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Cases of COVID-19 in England underwent a steep rise in the first half of December when the Omicron variant of SARS-CoV-2 began to spread rapidly, according to a new preliminary analysis.
However, large reductions in infection were seen in secondary school children and older adults between 23 November and 14 December, largely because of the impact of vaccination, scientists at Imperial College London (ICL) reported.
Latest results in Round 16 of the Real-time Assessment of Community Transmission-1 (REACT-1) study, published as a preprint, suggests that an average of 1.41% of people were infected, or around 1 in 70, during the study period.
Latest infection survey figures from the Office for National Statistics today estimated that 1 in 45 people in England had COVID in the week ending December 16.
Out of 275 samples analysed by the ICL team between 1 and 11 December, most were the Delta variant, and 11 were Omicron.
Prof Paul Elliott, director of the REACT programme, who led the investigation, said: that from December 1 “the proportion of samples that we sequenced that are Omicron has been rapidly increasing, reflecting both the replacement of Delta by Omicron, but also the rapid rise in Omicron”.
He told a briefing hosted by the Science Media Centre that “we’re estimating a daily growth of 66% in the odds, or proportion, of Omicron versus Delta infection; and we estimate there’s around 8 to 9 days for Omicron to go from a proportion of 10% to 90%, which is around three to four times faster than when we observed Delta replacing Alpha earlier in the year”.
The R number in England was estimated to be 1.13 for the entire study period, rising to 1.27 from December 1.
Impact of Booster Doses
The study found that the risk of infection was much lower in people who had received a third, or booster dose, compared to those who had received only two doses.
For those aged 50 and above, having a booster dose reduced the infection risk by around half compared with two doses.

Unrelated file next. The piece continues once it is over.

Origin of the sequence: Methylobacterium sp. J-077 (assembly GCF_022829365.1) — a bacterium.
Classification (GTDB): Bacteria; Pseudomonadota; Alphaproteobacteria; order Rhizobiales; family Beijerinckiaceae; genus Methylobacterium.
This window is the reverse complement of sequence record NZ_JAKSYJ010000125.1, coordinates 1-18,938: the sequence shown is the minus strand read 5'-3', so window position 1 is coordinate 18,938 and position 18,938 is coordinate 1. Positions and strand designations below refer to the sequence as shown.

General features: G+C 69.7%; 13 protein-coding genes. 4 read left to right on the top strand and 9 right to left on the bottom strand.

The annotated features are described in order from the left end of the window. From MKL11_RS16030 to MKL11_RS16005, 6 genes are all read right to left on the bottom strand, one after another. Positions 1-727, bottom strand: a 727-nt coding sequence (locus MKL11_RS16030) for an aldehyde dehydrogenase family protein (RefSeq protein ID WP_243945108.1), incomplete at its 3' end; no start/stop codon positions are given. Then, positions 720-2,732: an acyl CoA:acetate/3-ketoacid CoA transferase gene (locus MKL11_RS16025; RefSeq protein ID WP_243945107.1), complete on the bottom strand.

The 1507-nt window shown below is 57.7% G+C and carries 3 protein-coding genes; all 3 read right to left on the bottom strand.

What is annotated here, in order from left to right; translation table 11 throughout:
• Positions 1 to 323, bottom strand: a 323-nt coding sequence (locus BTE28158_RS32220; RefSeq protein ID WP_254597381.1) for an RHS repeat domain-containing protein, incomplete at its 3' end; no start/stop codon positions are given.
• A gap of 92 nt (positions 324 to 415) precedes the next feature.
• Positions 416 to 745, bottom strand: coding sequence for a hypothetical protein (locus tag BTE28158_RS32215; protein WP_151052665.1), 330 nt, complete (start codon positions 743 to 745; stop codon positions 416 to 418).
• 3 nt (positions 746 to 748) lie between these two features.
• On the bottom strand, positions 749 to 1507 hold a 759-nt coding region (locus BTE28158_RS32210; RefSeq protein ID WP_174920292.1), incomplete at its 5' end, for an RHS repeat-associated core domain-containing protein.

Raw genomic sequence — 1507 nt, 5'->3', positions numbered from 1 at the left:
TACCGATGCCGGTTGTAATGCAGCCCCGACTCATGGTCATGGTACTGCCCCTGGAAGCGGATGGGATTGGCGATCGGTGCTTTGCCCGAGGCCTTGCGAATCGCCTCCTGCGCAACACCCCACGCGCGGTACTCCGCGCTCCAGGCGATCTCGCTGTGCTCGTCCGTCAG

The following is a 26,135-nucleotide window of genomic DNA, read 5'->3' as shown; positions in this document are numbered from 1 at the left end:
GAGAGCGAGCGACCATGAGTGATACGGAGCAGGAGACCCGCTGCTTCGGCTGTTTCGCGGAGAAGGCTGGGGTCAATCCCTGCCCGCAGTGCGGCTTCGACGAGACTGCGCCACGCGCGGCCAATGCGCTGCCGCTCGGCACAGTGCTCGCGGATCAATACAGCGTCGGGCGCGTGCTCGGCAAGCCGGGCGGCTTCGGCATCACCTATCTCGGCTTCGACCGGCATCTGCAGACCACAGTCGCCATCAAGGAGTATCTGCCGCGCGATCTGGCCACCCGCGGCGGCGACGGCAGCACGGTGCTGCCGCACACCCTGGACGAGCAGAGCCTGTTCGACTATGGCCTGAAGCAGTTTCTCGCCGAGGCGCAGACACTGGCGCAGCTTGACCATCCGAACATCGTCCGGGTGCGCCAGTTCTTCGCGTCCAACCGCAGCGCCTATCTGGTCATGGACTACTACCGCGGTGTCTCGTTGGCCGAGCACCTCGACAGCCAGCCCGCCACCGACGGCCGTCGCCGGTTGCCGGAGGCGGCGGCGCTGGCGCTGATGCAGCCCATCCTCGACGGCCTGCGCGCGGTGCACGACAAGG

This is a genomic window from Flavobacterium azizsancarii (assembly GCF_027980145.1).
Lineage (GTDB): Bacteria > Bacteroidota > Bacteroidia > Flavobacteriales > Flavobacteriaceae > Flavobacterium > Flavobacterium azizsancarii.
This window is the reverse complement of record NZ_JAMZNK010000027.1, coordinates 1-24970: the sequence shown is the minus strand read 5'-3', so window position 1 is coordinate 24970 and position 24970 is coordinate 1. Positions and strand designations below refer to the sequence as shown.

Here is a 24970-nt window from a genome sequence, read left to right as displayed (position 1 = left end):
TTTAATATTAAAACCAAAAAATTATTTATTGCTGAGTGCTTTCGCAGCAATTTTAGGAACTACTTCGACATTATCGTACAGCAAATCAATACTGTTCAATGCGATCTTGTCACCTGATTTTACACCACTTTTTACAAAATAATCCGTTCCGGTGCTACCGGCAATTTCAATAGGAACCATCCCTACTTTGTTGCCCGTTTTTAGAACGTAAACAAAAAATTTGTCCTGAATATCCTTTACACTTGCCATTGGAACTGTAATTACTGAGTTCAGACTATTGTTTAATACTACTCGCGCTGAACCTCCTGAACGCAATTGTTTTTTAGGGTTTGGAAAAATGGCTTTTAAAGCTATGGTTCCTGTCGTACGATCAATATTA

Among people aged 65 to 74, prevalence of infection fell by over 40%, and for those aged 75, by two-thirds.
The researchers conclude that “the rapidly increasing prevalence of SARS-CoV-2
infections in England during December 2021, coincident with the rapid rise of Omicron infections, may lead to renewed pressure on health services”.
They add that: “Additional measures beyond vaccination may be needed to control the current wave of infections and prevent health services – in England and other countries – from being overwhelmed.”
Commenting on the study, Kevin McConway, emeritus professor of applied statistics at The Open University, said: “We mustn’t forget that Omicron hadn’t become dominant during this REACT-1 round (though it was present later in the round), and the effectiveness of boosters is thought to be less for Omicron than for Delta.
“But other investigations have found that there still is a pretty strong protective effect of booster vaccination against Omicron.”
Infection by Age Groups
By age, the highest prevalence was observed in unvaccinated primary school children aged 5-11 at 4.74%, similar to the previous study round conducted between October 19 and November 5.
In contrast, prevalence in children aged 12-17 fell from 5.35% to 2.31% in the latest study round. The authors note that 76.6% of children in this age category had received at least one dose of a COVID vaccine as of December 14.
Vaccine effectiveness against infection was estimated at 57.9% in 12- to 17-year-olds for those who had received one or two vaccine doses.
Créditos: Comité científico Covid